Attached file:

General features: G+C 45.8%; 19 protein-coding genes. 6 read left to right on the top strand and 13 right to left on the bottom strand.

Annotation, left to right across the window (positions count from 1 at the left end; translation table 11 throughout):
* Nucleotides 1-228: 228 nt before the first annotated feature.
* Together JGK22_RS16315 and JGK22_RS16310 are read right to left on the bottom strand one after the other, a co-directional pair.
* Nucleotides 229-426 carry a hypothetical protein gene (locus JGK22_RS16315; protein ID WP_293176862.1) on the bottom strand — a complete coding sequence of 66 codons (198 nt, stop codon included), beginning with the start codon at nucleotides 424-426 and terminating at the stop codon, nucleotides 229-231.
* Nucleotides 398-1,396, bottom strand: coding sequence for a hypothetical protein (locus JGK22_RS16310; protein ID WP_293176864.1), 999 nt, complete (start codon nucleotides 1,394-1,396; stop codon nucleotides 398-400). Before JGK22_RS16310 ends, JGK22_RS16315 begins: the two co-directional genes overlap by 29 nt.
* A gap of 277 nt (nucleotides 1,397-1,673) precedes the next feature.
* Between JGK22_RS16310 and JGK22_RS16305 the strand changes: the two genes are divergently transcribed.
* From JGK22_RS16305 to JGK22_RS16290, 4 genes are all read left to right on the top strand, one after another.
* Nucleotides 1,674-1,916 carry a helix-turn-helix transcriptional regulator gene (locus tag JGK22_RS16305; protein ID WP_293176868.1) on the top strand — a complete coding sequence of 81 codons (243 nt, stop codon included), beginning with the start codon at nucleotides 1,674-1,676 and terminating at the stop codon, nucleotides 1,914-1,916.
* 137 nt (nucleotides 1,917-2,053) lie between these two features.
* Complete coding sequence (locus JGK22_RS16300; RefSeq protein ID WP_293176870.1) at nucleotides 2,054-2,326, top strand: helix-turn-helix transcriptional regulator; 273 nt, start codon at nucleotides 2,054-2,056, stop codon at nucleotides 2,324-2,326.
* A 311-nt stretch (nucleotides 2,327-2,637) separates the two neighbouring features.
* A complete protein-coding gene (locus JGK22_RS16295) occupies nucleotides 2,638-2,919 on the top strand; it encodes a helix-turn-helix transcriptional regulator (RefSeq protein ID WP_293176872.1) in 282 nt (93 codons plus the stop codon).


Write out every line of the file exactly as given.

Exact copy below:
General features: G+C 45.8%; 19 protein-coding genes. 6 read left to right on the top strand and 13 right to left on the bottom strand.

Annotation, left to right across the window (positions count from 1 at the left end; translation table 11 throughout):
* Nucleotides 1-228: 228 nt before the first annotated feature.
* Together JGK22_RS16315 and JGK22_RS16310 are read right to left on the bottom strand one after the other, a co-directional pair.
* Nucleotides 229-426 carry a hypothetical protein gene (locus JGK22_RS16315; protein ID WP_293176862.1) on the bottom strand — a complete coding sequence of 66 codons (198 nt, stop codon included), beginning with the start codon at nucleotides 424-426 and terminating at the stop codon, nucleotides 229-231.
* Nucleotides 398-1,396, bottom strand: coding sequence for a hypothetical protein (locus JGK22_RS16310; protein ID WP_293176864.1), 999 nt, complete (start codon nucleotides 1,394-1,396; stop codon nucleotides 398-400). Before JGK22_RS16310 ends, JGK22_RS16315 begins: the two co-directional genes overlap by 29 nt.
* A gap of 277 nt (nucleotides 1,397-1,673) precedes the next feature.
* Between JGK22_RS16310 and JGK22_RS16305 the strand changes: the two genes are divergently transcribed.
* From JGK22_RS16305 to JGK22_RS16290, 4 genes are all read left to right on the top strand, one after another.
* Nucleotides 1,674-1,916 carry a helix-turn-helix transcriptional regulator gene (locus tag JGK22_RS16305; protein ID WP_293176868.1) on the top strand — a complete coding sequence of 81 codons (243 nt, stop codon included), beginning with the start codon at nucleotides 1,674-1,676 and terminating at the stop codon, nucleotides 1,914-1,916.
* 137 nt (nucleotides 1,917-2,053) lie between these two features.
* Complete coding sequence (locus JGK22_RS16300; RefSeq protein ID WP_293176870.1) at nucleotides 2,054-2,326, top strand: helix-turn-helix transcriptional regulator; 273 nt, start codon at nucleotides 2,054-2,056, stop codon at nucleotides 2,324-2,326.
* A 311-nt stretch (nucleotides 2,327-2,637) separates the two neighbouring features.
* A complete protein-coding gene (locus JGK22_RS16295) occupies nucleotides 2,638-2,919 on the top strand; it encodes a helix-turn-helix transcriptional regulator (RefSeq protein ID WP_293176872.1) in 282 nt (93 codons plus the stop codon).